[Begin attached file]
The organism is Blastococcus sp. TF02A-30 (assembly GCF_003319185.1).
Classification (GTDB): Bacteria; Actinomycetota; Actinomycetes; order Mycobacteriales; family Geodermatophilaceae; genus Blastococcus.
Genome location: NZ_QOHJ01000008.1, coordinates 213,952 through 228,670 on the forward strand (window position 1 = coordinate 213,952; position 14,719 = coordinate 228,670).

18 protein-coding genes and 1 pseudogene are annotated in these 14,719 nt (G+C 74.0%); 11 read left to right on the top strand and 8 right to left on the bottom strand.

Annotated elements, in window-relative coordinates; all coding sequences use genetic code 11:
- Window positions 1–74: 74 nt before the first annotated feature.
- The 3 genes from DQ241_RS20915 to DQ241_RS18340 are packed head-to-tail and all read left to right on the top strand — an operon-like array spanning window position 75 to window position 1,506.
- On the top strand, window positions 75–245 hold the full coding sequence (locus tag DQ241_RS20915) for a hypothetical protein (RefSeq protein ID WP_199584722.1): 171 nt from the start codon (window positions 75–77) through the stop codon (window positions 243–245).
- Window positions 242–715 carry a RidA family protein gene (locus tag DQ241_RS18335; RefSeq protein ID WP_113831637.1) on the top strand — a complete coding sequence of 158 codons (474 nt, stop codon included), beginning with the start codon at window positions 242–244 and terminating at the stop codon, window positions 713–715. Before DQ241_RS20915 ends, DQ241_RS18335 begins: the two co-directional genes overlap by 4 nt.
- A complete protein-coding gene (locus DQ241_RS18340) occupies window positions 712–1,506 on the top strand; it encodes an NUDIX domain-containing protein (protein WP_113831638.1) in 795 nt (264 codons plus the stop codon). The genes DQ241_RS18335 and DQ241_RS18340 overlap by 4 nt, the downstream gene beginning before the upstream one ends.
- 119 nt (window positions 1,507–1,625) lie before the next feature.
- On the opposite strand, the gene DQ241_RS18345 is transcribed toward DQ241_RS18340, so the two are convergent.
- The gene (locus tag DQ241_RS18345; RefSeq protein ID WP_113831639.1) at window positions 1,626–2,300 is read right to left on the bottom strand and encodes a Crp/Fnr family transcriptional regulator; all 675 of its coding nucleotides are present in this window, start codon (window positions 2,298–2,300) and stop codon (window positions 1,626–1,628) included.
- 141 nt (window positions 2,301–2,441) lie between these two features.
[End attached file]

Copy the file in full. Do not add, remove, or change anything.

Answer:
The organism is Blastococcus sp. TF02A-30 (assembly GCF_003319185.1).
Classification (GTDB): Bacteria; Actinomycetota; Actinomycetes; order Mycobacteriales; family Geodermatophilaceae; genus Blastococcus.
Genome location: NZ_QOHJ01000008.1, coordinates 213,952 through 228,670 on the forward strand (window position 1 = coordinate 213,952; position 14,719 = coordinate 228,670).

18 protein-coding genes and 1 pseudogene are annotated in these 14,719 nt (G+C 74.0%); 11 read left to right on the top strand and 8 right to left on the bottom strand.

Annotated elements, in window-relative coordinates; all coding sequences use genetic code 11:
- Window positions 1–74: 74 nt before the first annotated feature.
- The 3 genes from DQ241_RS20915 to DQ241_RS18340 are packed head-to-tail and all read left to right on the top strand — an operon-like array spanning window position 75 to window position 1,506.
- On the top strand, window positions 75–245 hold the full coding sequence (locus tag DQ241_RS20915) for a hypothetical protein (RefSeq protein ID WP_199584722.1): 171 nt from the start codon (window positions 75–77) through the stop codon (window positions 243–245).
- Window positions 242–715 carry a RidA family protein gene (locus tag DQ241_RS18335; RefSeq protein ID WP_113831637.1) on the top strand — a complete coding sequence of 158 codons (474 nt, stop codon included), beginning with the start codon at window positions 242–244 and terminating at the stop codon, window positions 713–715. Before DQ241_RS20915 ends, DQ241_RS18335 begins: the two co-directional genes overlap by 4 nt.
- A complete protein-coding gene (locus DQ241_RS18340) occupies window positions 712–1,506 on the top strand; it encodes an NUDIX domain-containing protein (protein WP_113831638.1) in 795 nt (264 codons plus the stop codon). The genes DQ241_RS18335 and DQ241_RS18340 overlap by 4 nt, the downstream gene beginning before the upstream one ends.
- 119 nt (window positions 1,507–1,625) lie before the next feature.
- On the opposite strand, the gene DQ241_RS18345 is transcribed toward DQ241_RS18340, so the two are convergent.
- The gene (locus tag DQ241_RS18345; RefSeq protein ID WP_113831639.1) at window positions 1,626–2,300 is read right to left on the bottom strand and encodes a Crp/Fnr family transcriptional regulator; all 675 of its coding nucleotides are present in this window, start codon (window positions 2,298–2,300) and stop codon (window positions 1,626–1,628) included.
- 141 nt (window positions 2,301–2,441) lie between these two features.